Baltimore's sprawling enterprise zone

Much of the landmark Inner Harbor developments are in the neighborhood of three decades old (Harborplace turned 30 officially in 2010), which lands them somewhere short of historic. Unfortunately, the project's genesis is fading even as many of the pioneers behind it, from James Rouse to William Donald Schaefer, have exited the stage, too.

How many remember what the Inner Harbor looked like before there were shops, an aquarium and other tourism attractions? A half-century ago it was rotting warehouses and piers. The adjacent Inner Harbor East was dominated by the Allied Chemical plant, until it went out of business in 1985 and left behind a legacy of chrome ore process residue.

Who could have imagined what they would become? Their transformation was made possible by government's willingness to invest tax dollars to nurture visionary development. Now, it seems as if they have always been there — so central are these projects to Baltimore's downtown, its public image and its employment base.

It is through this lens that we should judge the 30-year-old enterprise zone program and its mission creep, as recently reported by The Sun's Scott Calvert and Jamie Smith Hopkins. What began as an effort to help truly impoverished sections of the city — beginning with Lower Park Heights — has become a resource for the more glittery waterfront projects of Inner Harbor East and Canton.

Has the expanded enterprise zone tax credit program strayed from its original intent? Absolutely. A generation ago, Baltimore was far more focused on holding onto its industrial past, and enterprise zones were seen as a means to do that, to revive struggling city businesses or attract new ones and to spur growth in adjacent neighborhoods.

Has the modern, expanded interpretation of enterprise zones been at the expense of neighborhood development? Many have grappled with that issue over the years but, ultimately, there is precious little evidence that encouraging waterfront development has somehow shortchanged other parts of the city. (For the record, The Sun benefited from the program in 1992 when it chose to relocate its printing plant from Calvert Street to Port Covington, which was designated an enterprise zone).

Still, the recent debate over taxpayer assistance for Harbor Point has renewed a healthy debate over how far Baltimore should go to support development in the more upscale neighborhoods. We believe the City Council has chosen correctly to move forward with the $107 in tax increment financing bonds to cover roads, parks and other infrastructure.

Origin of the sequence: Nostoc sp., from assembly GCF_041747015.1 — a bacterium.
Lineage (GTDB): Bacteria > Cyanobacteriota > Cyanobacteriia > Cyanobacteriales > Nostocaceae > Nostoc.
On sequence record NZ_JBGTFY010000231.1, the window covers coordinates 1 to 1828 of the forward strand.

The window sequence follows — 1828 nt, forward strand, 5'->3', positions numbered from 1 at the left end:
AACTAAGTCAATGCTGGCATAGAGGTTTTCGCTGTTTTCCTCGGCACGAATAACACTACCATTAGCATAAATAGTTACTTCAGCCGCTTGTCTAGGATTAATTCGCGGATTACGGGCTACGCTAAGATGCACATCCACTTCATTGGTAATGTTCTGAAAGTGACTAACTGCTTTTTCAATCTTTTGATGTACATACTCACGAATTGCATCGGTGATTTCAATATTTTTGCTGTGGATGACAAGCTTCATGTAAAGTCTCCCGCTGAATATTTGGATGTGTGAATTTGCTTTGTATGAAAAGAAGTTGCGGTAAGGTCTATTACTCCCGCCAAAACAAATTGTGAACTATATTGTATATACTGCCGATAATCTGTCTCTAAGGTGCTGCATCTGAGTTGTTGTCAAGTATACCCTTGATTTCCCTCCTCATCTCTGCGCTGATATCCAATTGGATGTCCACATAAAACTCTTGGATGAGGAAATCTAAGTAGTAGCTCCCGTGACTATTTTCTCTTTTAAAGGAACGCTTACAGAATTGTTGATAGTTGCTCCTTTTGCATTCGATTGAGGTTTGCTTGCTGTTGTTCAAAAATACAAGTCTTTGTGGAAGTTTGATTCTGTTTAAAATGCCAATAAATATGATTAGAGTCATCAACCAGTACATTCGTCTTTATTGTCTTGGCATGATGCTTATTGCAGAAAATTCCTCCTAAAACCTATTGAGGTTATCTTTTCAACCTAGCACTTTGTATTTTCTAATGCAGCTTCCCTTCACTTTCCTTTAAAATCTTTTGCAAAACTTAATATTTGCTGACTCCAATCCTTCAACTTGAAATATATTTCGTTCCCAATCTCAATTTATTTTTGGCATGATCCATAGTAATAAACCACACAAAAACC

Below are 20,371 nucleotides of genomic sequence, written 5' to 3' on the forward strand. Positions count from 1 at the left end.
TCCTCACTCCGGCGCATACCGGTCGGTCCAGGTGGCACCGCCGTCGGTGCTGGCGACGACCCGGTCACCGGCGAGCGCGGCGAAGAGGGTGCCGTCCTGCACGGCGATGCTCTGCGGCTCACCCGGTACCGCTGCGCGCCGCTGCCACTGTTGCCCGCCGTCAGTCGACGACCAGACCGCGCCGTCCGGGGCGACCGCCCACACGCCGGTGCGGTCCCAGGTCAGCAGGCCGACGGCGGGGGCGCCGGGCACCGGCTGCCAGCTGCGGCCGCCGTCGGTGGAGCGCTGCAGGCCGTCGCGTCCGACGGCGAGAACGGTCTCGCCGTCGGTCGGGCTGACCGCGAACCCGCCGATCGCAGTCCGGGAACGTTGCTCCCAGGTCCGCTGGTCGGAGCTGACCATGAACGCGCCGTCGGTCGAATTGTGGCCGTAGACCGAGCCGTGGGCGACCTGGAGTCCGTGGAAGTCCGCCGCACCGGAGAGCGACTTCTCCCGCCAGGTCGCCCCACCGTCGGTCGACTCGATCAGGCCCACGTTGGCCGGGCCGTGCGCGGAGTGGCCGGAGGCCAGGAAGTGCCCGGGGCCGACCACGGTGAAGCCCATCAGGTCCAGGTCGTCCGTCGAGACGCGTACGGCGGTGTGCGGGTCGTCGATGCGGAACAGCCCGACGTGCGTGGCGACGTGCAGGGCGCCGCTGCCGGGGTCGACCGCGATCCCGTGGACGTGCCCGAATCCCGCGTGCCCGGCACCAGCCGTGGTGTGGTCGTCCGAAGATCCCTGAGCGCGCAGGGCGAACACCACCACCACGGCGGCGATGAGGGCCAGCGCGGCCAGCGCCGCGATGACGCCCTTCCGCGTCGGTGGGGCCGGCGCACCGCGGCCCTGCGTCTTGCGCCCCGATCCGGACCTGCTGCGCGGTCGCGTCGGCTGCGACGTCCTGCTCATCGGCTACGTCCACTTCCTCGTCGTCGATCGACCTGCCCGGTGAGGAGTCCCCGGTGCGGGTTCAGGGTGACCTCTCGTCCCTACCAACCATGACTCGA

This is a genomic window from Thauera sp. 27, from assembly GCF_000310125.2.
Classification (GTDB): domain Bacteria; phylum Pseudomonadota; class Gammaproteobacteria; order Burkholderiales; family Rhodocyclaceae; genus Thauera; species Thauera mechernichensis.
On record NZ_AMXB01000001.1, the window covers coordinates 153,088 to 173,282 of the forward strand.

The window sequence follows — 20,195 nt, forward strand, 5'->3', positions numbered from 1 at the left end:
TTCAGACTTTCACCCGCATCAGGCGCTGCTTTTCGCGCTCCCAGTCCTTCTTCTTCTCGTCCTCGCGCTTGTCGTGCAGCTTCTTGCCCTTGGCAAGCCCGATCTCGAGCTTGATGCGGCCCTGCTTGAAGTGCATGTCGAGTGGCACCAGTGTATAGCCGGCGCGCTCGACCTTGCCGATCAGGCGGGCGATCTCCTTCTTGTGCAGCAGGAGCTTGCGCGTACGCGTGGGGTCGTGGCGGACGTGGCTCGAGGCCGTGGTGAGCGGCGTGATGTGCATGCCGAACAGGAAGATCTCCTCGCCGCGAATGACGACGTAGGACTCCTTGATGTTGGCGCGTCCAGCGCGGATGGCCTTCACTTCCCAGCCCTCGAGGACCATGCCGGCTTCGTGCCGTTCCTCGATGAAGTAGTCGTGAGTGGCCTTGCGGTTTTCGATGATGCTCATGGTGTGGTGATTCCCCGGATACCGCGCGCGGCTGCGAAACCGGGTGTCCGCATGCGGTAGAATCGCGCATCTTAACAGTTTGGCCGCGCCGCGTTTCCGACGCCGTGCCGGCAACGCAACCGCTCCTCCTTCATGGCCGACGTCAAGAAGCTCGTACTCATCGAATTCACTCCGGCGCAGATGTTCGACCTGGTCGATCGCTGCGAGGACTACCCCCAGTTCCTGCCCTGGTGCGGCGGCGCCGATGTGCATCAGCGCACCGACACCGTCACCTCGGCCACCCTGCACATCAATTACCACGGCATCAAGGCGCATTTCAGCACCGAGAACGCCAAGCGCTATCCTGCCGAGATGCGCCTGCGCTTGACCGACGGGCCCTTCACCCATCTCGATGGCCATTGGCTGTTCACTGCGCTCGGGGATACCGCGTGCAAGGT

But that doesn't mean that developers should expect a similar offer every time they propose building in Baltimore. Whether it is a TIF or an enterprise zone designation, such offers must be handled judiciously and given only to those projects that are not only worthwhile but would not otherwise happen without government participation. Nor should this statewide program be only about urban renewal in Baltimore.

Take the Under Armour project, for instance. Last year, Baltimore agreed to a TIF that benefits one of the nation's fastest-growing sports apparel companies. Why? Because the expanding company didn't have to stay here, and because the $35 million in benefits don't come out of the pockets of the general public. Under the arrangement, the TIF bonds are financed by the company's higher property tax payments and go to such things as a recreation center, sidewalks and street improvements that benefit all who live around Tide Point.

Admittedly, a new job in the Inner Harbor or at Tide Point or in Canton won't necessarily go to someone struggling to support a family in East Baltimore. But we are inclined to believe, as Jay Brodie, who headed the Baltimore Development Corporation for 16 years recommends, that the city should use every incentive available to create jobs wherever possible.

Call it the "all of the above" approach to economic development in a city with double-digit unemployment. Whether it's enterprise zones, fighting crime, or Mayor Stephanie Rawlings-Blake's crusade to lower property taxes, such efforts help every city resident either directly or indirectly. Good jobs are good jobs, and the more the better.

That doesn't mean the city always makes the right call. The $301 million spent on tax-exempt bonds for the Baltimore Hilton aren't looking like such a wise choice these days, as the project struggles. The BDC needs to be more open, more transparent and perhaps more skeptical about such arrangements. But as federal support for urban areas has declined, it was only natural that Baltimore would tap what limited help is available, enterprise zones and all.

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